By Jon Matonis
Saturday, March 2, 2013
Although the deal for Mt. Gox bitcoin exchange and CoinLab to partner on U.S. customer business was brokered by Seattle-based CoinLab, it would not have been possible without a solid and willing financial institution in the United States.
Innovative Silicon Valley Bank
stepped up to the plate and agreed to facilitate the U.S. dollar
financial flows for individuals and businesses managing trading accounts
on bitcoin's largest
floating-rate exchange. For better or worse, this launches the exchange
directly into the world of the Department of the Treasury's Financial Crimes Enforcement Network
(FinCEN) as SVB already adheres to those strict reporting requirements.
"Like any new business we are looking at it very carefully and we are
willing to entertain the idea while monitoring the industry closely," says Carrie Merritt, director of public relations at SVB.
Mt. Gox sees about 80 percent of their traffic originating from North
America. The new deal should vastly improve the speed of Mt. Gox account
setup and funds clearing which improves overall liquidity.
Additionally, with a bank in the U.S. providing smooth transfer of
funds, it paves the way for hedge funds and other institutional
investors to enter the market because investment charters can sometimes
limit new placements to U.S. entities only.
Speaking to Forbes,
CoinLab CEO Peter Vessenes explained that the exclusive 10-year deal
will bring "a specialized user interface to the Mt. Gox platform and
facilitate larger transaction sizes for better liquidity, maybe even
adding forex trading APIs and FIX protocol support." Structurally,
with CoinLab providing back-end clearing services and local customer
support, Mt. Gox eliminates the need to open a U.S. subsidiary on their
own which would have involved a significant investment in administrative
Despite the fact that foreign dollar deposits are already held at correspondent money center banks in New York,
the centralized and unfettered enforcement access to customer data
becomes the single greatest aspect of this new deal. The move to
domicile in the U.S. may prove counterproductive if bitcoin trading
volume is driven to smaller, less regulated offshore exchanges.
cryptographic money, bitcoin is not recognized as legal tender in any
jurisdiction so exchanges are technically not considered to be 'foreign
currency dealers' nor is bitcoin officially recognized as a 'prepaid access' device. Nonetheless, CoinLab took the step last week of registering with FinCEN to become a Money Services Business (MSB) and their entity and registration number are available here. Since they are a self-declared seller of prepaid access (MSB code 413), they now must comply with a litany of Bank Secrecy Act requirements, including Suspicious Activity Reporting.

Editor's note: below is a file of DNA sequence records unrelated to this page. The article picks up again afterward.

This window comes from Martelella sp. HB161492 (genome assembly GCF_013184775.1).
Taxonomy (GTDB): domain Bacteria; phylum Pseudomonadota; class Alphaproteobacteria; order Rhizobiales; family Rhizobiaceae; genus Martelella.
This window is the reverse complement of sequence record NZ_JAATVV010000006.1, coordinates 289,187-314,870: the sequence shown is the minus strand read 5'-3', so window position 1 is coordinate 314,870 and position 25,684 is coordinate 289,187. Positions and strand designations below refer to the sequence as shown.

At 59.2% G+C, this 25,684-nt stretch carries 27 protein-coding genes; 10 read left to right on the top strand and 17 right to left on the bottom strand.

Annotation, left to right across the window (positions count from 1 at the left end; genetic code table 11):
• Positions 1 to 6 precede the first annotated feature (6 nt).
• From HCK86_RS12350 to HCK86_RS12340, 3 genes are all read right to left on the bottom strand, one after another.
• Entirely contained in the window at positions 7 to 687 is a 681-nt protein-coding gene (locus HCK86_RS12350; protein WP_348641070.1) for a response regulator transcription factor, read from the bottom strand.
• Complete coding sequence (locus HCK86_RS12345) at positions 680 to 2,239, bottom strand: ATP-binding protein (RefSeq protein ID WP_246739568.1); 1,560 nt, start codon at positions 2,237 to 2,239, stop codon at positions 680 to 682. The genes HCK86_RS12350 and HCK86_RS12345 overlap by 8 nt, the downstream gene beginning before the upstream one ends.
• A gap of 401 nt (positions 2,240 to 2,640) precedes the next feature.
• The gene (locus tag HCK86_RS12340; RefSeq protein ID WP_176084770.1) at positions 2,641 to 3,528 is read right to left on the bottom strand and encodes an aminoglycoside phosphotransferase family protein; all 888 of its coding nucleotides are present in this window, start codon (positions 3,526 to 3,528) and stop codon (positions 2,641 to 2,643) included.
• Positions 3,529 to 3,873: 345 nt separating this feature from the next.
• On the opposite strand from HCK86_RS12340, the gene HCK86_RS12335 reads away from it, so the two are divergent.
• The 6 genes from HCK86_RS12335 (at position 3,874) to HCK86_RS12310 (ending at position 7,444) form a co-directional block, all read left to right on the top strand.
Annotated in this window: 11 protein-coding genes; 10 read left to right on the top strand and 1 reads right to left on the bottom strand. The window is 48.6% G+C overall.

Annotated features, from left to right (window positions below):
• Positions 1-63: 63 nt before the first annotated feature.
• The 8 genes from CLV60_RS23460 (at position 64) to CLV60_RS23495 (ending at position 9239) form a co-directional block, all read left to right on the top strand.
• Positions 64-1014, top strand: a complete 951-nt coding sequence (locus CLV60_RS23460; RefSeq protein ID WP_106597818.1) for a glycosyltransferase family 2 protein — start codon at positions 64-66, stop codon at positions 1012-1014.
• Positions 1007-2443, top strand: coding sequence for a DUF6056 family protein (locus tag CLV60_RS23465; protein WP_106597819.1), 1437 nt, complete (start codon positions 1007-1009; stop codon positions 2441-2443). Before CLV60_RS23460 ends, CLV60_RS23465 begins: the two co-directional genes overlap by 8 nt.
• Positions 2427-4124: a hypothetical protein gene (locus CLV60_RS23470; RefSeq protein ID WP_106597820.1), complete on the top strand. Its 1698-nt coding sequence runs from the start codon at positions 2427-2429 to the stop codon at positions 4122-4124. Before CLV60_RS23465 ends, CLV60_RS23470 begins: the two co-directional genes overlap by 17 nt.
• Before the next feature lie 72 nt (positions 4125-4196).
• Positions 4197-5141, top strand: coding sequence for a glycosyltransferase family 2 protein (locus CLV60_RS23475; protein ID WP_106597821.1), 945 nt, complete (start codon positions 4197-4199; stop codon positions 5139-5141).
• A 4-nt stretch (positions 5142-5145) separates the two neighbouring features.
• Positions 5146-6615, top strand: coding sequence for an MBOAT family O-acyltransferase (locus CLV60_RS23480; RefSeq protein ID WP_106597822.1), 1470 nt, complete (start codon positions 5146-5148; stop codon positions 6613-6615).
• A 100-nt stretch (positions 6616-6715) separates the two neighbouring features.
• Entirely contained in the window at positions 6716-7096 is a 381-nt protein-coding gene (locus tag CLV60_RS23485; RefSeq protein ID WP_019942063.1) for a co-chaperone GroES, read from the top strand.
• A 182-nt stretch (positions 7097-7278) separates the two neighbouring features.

to Vessenes, the arrangement involved several high-level discussions
with Silicon Valley Bank on the legalities and merits of entering the
bitcoin business. Asked if the federally-chartered, FDIC-insured banking
partnership would mean fewer compliance responsibilities for CoinLab,
Vessenes replied, "I wish. We will be increasing both compliance and
customer support staff in the coming weeks." He added that, "CoinLab's
new Anti-Money Laundering (AML) program and Know Your Customer (KYC)
controls will be reviewed periodically by Silicon Valley Bank and
certain employees will have to complete regular AML training."
Gox grew to its current size before the strict regulatory framework
advanced around them and they genuinely seem like a reluctant
participant in the strenuous and exhausting labyrinth of compliance
measures. Although a more free market approach would have been to
establish banking relationships in a variety of jurisdictions and
challenge the perceived status of bitcoin trading as "currency
trading," I don't get the sense that they intend to use the issue of
regulation and a licensed U.S. bank as a tool for competitive advantage.
more likely that Mt. Gox's local banking partners did not want to be
involved with such a large U.S. customer base requiring adherence to the
U.S.-led Foreign Account Tax Compliance Act (FATCA) monitoring and reporting regime. Japan has agreed to become FATCA compliant by 2014.
For the U.S. citizens that make up the majority of the exchange's customer base, FATCA ensures
that it doesn't really matter where they maintain customer fund
accounts, so for those customers the deal primarily improves transfer
fees and clearing time for U.S. dollar funds. Mt. Gox's non-U.S.
customers (except Canadians) are not affected by the change and they continue with
procedures as before the announcement.
The transition of customer
business from Mt. Gox to CoinLab involves three phases and yes it will
include Canadian customers too. Phase one is alpha with about 100
customers starting in a few days, phase two is beta with 5,000 customers
on March 15th, and phase three is all accounts going live on March
29th. Account transitions are voluntary for customers, otherwise
affected accounts will be closed. All trade matching will still occur on
Mt. Gox systems.
Mark Karpeles is Managing Director at Mt. Gox, part of Tibanne Co. Ltd. (Japan), which is self-funded without venture capital. Peter Vessenes as CEO of CoinLab, Inc. previously took $500,000 in start-up funds to leverage bitcoin mining opportunities for gamers. Greg Becker is President and CEO at Silicon Valley Bank.